Aim: Accurate and timely prognostication of patients with out-of-hospital cardiac arrest (OHCA) who attain return of spontaneous circulation (ROSC) is crucial in clinical decision-making, resource allocation, and communication with family. A clinical decision tool, Survival After ROSC in Cardiac Arrest (SARICA), was recently developed, showing excellent performance on internal validation. We aimed to externally validate SARICA in multinational cohorts within the Pan-Asian Resuscitation Outcomes Study. Materials and methods: This was an international, retrospective cohort study of patients who attained ROSC after OHCA in the Asia Pacific between January 2009 and August 2018. Pediatric (age <18 years) and traumatic arrests were excluded. The SARICA score was calculated for each patient. The primary outcome was survival. We used receiver operating characteristics (ROC) analysis to calculate the model performance of the SARICA score in predicting survival. A calibration belt plot was used to assess calibration. Results: Out of 207,450 cases of OHCA, 24,897 cases from Taiwan, Japan and South Korea were eligible for inclusion. Of this validation cohort, 30.4% survived. The median SARICA score was 4. Area under the ROC curve (AUC) was 0.759 (95% confidence interval, CI 0.753–0.766) for the total population. A higher AUC was observed in subgroups that received bystander CPR (AUC 0.791, 95% CI 0.782–0.801) and of presumed cardiac etiology (AUC 0.790, 95% CI 0.782–0.797). The model was well-calibrated. Conclusion: This external validation study of SARICA demonstrated high model performance in a multinational Pan-Asian cohort. Further modification and validation in other populations can be performed to assess its readiness for clinical translation.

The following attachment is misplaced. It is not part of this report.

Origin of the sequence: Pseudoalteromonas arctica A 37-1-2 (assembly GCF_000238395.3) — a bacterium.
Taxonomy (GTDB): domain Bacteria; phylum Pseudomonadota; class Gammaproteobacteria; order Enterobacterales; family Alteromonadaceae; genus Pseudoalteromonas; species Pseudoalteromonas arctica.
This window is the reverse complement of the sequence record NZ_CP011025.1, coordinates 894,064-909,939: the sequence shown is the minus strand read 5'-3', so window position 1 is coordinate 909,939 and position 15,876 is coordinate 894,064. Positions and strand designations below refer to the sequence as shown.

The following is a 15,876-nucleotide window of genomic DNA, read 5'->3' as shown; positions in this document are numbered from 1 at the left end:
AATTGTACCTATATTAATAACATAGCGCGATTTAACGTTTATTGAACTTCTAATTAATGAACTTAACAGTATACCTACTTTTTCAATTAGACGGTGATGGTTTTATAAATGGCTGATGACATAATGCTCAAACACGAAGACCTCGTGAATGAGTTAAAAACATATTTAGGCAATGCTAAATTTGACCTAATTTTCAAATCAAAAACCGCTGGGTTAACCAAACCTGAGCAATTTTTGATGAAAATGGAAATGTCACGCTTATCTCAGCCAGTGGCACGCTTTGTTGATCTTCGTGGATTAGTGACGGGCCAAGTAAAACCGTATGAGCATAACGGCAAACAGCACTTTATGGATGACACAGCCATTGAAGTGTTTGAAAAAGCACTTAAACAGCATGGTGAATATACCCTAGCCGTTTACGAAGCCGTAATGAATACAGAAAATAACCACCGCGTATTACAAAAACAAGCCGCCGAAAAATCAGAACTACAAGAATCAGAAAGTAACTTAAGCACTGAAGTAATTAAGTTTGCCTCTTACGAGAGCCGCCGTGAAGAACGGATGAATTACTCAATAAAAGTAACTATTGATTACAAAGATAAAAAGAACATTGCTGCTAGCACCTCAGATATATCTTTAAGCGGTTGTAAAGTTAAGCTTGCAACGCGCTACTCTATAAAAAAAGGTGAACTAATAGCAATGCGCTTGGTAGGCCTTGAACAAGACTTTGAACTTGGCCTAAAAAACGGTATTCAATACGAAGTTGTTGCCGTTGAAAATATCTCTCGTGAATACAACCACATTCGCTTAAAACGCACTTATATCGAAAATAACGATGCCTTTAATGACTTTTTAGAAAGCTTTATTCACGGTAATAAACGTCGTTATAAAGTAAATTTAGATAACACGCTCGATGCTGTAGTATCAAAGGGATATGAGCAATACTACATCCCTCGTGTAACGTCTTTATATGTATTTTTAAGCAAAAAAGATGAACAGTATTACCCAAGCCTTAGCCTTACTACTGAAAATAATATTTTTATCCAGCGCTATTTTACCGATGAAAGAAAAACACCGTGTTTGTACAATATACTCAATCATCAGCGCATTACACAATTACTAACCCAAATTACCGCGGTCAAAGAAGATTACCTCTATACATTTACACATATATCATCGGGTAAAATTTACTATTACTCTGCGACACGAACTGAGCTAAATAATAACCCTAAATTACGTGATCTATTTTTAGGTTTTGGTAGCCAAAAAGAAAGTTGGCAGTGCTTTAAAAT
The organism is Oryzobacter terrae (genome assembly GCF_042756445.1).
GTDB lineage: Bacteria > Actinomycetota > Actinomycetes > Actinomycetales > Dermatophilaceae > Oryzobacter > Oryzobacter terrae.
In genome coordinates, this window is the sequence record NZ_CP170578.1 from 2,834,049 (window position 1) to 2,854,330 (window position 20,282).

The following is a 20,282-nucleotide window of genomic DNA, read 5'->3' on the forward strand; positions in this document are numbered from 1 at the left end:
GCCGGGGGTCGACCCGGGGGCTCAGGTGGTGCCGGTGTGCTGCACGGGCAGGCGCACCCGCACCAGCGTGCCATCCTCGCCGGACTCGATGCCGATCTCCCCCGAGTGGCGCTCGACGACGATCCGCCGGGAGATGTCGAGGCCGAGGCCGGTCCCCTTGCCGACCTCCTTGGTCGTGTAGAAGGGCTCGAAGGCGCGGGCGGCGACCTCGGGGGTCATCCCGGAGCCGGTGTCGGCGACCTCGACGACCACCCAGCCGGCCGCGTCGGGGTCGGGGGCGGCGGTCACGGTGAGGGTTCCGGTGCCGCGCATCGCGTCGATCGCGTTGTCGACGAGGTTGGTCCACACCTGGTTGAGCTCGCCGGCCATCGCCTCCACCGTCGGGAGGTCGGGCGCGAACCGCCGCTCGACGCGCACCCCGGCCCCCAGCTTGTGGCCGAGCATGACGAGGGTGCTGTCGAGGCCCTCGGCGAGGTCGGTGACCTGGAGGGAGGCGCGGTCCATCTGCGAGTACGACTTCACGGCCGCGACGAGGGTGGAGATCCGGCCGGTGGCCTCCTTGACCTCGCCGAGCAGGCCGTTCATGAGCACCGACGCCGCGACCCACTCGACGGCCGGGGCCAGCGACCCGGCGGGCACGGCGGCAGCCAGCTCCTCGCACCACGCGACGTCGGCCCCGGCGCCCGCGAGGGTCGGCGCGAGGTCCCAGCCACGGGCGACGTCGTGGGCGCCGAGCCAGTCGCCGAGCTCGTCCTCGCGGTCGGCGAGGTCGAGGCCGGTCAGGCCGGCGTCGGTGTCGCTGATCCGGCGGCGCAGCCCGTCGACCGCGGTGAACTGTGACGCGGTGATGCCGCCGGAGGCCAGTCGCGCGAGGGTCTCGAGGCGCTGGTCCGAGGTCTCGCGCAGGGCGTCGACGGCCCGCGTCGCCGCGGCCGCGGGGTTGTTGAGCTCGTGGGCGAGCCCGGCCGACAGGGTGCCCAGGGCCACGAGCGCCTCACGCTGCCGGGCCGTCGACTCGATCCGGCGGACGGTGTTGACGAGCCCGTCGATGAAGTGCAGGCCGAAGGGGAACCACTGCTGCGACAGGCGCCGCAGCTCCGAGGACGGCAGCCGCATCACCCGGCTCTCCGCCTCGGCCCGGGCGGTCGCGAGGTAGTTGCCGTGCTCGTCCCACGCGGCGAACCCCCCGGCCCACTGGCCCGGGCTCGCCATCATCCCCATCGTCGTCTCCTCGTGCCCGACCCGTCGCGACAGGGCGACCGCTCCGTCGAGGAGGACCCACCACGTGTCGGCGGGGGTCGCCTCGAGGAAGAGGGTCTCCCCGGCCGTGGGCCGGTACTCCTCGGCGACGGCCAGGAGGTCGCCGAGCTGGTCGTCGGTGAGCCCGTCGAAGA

- emergency department
- out-of-hospital cardiac arrest
- resource allocation
- retrospective cohort study
- return of spontaneous circulation
- scoring system